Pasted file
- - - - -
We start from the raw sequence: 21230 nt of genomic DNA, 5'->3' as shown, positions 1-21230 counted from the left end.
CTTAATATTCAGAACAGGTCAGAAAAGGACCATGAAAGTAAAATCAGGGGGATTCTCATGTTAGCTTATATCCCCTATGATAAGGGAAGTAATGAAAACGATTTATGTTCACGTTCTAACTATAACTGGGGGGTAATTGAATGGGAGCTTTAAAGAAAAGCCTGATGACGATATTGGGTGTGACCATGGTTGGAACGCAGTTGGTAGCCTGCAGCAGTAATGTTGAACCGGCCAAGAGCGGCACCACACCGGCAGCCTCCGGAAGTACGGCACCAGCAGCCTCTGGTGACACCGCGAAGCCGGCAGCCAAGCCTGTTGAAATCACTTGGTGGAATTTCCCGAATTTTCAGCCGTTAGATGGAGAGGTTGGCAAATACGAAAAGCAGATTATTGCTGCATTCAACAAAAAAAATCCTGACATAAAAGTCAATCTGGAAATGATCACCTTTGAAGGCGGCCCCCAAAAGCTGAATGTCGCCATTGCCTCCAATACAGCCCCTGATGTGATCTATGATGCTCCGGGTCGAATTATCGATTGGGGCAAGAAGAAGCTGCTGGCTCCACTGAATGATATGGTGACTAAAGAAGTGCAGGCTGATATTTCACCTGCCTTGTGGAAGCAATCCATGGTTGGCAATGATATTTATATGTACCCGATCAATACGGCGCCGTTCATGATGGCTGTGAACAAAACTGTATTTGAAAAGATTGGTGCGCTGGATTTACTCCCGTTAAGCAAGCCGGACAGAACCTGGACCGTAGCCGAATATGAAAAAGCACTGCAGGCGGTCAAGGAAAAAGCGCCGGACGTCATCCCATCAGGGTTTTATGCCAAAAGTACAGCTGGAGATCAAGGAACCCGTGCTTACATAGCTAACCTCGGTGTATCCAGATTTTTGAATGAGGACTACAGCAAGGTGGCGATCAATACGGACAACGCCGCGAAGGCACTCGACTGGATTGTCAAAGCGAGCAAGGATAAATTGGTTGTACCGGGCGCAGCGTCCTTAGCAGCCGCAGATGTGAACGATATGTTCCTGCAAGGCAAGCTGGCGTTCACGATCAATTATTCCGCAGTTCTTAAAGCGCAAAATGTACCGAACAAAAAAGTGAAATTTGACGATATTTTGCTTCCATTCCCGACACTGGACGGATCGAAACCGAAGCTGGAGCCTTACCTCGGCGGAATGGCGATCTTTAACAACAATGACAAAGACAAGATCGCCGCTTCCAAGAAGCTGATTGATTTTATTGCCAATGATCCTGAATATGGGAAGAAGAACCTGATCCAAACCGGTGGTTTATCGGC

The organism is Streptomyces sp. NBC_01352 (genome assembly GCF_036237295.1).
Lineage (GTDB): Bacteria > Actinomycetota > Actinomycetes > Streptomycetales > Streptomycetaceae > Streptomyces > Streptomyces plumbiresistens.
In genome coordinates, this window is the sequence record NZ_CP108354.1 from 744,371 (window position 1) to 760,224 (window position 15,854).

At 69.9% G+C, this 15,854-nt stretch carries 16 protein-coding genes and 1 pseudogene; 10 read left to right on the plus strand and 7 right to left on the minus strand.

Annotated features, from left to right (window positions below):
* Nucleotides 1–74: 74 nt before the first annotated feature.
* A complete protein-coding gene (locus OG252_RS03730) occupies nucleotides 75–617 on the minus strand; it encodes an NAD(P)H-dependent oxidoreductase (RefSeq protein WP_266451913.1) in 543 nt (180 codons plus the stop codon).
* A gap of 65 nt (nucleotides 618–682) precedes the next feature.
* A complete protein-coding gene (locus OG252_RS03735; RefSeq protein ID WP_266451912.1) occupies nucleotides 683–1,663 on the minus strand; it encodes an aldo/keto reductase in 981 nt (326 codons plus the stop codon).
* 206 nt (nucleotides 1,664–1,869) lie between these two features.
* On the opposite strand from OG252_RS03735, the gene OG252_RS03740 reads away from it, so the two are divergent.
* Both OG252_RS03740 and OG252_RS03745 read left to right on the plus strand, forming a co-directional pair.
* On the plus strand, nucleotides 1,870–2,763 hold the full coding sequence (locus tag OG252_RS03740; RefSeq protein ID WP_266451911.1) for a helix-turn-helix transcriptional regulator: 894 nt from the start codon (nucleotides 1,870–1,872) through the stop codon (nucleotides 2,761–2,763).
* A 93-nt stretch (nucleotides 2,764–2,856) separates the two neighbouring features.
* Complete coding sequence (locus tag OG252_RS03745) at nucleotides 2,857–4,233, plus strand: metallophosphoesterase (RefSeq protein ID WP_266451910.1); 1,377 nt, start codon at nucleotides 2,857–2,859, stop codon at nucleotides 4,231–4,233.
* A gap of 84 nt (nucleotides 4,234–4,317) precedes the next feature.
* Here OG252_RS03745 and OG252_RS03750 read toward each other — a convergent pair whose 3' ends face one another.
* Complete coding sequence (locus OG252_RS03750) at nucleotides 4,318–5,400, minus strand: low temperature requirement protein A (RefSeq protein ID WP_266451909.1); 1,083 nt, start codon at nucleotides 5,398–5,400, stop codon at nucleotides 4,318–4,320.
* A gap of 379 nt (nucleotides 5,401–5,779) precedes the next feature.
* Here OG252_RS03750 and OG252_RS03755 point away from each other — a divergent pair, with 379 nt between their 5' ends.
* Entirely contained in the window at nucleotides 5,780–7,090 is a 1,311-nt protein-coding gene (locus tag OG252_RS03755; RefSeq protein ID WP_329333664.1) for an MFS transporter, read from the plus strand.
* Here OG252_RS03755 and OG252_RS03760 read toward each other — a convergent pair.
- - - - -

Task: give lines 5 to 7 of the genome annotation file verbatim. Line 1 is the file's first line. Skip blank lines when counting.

In genome coordinates, this window is the sequence record NZ_CP108354.1 from 744,371 (window position 1) to 760,224 (window position 15,854).

At 69.9% G+C, this 15,854-nt stretch carries 16 protein-coding genes and 1 pseudogene; 10 read left to right on the plus strand and 7 right to left on the minus strand.

Annotated features, from left to right (window positions below):